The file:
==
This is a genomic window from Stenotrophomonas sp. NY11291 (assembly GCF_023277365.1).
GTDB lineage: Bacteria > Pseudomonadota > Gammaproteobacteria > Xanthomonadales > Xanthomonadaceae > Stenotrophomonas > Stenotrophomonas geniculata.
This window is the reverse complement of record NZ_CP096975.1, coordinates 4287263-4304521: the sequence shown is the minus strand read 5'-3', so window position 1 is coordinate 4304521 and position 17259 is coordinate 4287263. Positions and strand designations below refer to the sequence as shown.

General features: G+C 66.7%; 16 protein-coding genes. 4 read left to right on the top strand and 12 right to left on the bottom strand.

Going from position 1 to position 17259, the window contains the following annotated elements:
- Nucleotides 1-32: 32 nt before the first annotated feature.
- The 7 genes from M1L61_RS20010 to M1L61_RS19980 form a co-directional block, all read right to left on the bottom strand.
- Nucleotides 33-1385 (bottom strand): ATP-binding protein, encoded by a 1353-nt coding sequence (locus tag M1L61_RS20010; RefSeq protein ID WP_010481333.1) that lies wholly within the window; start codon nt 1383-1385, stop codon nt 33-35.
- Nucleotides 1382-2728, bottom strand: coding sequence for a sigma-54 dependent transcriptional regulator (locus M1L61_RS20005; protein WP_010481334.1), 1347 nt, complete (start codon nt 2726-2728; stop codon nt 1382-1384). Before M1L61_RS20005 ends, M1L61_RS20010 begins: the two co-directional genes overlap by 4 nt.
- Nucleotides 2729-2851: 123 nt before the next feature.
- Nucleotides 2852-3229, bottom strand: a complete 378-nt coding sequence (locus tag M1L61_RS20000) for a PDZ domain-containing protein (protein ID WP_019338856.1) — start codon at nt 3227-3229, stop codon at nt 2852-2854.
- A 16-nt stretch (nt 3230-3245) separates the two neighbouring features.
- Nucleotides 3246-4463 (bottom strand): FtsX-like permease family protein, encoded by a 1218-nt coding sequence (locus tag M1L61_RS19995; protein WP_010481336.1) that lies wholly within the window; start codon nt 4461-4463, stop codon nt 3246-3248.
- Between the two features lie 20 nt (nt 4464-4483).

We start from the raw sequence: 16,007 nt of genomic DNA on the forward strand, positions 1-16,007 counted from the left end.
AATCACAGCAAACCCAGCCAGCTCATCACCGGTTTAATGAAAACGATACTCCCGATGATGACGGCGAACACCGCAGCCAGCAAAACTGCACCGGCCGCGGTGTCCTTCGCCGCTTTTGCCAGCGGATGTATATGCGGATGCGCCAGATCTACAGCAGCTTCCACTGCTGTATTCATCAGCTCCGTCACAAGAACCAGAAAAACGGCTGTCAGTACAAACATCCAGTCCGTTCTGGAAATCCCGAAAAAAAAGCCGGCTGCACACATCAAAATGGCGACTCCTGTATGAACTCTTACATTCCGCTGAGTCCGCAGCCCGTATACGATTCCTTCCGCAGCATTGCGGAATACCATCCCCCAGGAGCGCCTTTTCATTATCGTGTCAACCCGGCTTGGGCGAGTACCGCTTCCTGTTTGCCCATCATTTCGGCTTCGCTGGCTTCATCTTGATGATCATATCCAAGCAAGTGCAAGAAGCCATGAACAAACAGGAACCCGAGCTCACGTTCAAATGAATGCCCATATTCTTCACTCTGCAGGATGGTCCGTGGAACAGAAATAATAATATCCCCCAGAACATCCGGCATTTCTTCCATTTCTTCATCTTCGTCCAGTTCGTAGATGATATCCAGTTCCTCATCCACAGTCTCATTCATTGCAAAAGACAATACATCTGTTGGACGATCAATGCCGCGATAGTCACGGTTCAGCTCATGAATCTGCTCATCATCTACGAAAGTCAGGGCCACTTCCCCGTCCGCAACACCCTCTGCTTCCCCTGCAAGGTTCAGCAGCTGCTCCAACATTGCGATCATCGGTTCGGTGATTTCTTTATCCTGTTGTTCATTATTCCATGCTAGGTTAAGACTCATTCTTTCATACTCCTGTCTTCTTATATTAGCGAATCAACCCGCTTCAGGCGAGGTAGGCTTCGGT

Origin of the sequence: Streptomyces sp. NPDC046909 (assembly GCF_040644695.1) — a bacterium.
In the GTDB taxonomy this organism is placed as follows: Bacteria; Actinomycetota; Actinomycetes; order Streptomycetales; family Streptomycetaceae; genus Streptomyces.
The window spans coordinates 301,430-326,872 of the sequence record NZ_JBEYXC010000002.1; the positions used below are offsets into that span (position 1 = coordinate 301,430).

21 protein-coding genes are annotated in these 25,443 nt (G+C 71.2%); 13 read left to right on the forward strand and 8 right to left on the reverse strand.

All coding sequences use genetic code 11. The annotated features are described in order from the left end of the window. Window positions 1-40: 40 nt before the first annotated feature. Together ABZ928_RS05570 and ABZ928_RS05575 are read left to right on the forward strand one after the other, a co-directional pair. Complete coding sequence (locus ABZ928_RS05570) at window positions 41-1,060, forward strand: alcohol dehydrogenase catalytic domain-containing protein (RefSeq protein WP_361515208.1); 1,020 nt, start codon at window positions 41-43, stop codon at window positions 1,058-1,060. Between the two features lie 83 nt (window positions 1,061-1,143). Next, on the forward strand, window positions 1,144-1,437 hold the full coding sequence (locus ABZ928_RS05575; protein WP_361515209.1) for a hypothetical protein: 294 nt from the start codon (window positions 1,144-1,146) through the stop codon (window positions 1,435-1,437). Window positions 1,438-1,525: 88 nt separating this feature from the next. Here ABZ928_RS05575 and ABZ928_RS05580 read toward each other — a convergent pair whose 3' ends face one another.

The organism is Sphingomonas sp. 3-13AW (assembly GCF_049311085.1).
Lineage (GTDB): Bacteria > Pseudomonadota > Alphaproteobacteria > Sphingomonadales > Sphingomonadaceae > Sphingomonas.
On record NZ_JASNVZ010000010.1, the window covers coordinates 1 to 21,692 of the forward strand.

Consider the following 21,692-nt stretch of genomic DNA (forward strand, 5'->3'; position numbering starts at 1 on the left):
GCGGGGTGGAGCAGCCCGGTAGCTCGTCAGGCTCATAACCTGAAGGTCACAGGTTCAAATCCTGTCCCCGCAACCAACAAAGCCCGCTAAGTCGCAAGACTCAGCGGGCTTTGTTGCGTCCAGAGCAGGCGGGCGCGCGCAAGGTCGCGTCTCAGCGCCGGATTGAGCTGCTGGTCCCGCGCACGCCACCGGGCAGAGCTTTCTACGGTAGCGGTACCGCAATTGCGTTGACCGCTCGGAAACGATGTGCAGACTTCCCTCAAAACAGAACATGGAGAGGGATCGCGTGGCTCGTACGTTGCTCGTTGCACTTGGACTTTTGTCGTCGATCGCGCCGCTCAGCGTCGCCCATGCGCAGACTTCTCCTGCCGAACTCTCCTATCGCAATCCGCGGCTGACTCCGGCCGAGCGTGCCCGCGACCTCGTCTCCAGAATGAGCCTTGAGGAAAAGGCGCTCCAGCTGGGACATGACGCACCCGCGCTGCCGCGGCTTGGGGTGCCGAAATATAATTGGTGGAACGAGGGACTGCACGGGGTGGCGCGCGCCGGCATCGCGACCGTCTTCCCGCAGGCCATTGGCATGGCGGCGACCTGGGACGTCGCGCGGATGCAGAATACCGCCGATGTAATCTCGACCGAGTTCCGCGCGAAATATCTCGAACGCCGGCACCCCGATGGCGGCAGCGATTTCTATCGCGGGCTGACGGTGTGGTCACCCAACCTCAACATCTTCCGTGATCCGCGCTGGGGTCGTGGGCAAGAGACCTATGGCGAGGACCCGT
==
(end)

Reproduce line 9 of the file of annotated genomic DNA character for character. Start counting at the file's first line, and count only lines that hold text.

- Nucleotides 1382-2728, bottom strand: coding sequence for a sigma-54 dependent transcriptional regulator (locus M1L61_RS20005; protein WP_010481334.1), 1347 nt, complete (start codon nt 2726-2728; stop codon nt 1382-1384). Before M1L61_RS20005 ends, M1L61_RS20010 begins: the two co-directional genes overlap by 4 nt.